And when Ms. Jacobs answered the question, she was at a library conference in Baltimore, almost 3,000 miles from Merced. In fact, Ms. Jacobs regularly answers reference questions from her phone — she handled three that weekend in Baltimore.
It's all in a day's work for Ms. Jacobs. She fields questions through e-mail and instant messaging, and she has even reached out to students through Facebook, where she has her own page. She sat at the reference desk at other colleges before coming to Merced. She doesn't miss it.
"The big trend is using social-networking tools to move beyond the reference desk," he says. "By putting ourselves in blogs and social networks, it opens up a door" to patrons.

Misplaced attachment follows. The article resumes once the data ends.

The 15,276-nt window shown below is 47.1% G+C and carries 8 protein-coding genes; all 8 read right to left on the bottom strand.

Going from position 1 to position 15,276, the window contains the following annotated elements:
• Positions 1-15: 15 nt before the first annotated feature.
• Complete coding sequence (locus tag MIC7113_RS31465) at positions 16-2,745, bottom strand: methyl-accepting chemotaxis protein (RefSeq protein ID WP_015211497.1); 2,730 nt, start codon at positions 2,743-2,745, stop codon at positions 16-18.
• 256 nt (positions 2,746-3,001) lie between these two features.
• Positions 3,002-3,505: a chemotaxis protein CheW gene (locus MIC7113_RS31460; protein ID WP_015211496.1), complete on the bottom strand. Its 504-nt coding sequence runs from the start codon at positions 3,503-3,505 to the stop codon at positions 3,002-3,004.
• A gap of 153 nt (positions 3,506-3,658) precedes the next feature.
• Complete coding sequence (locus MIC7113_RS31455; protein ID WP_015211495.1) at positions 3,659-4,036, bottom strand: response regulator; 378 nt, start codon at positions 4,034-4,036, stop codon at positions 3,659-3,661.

High-tech tools could also change the way reference librarians interact with people in their own buildings. At Santa Rosa Junior College, in California, librarians are using wireless paging devices, which can transmit voice communications from pager to pager and also receive transfers from phone calls.
'Going to where students are' seems to be a theme in social-networking discussions, and they mean virtually," he says. "It's equally important to go where they are physically."
The diverging visions for reference services — face to face versus virtual, and desk versus no desk — were strikingly, even uncomfortably, apparent at an Association of College & Research Libraries conference session on reference in Baltimore last month.
The message from the panel, which included Mr. Campbell and Mr. Mathews, was direct and clear: Reference services need to get online, get away from the desk, and scale up.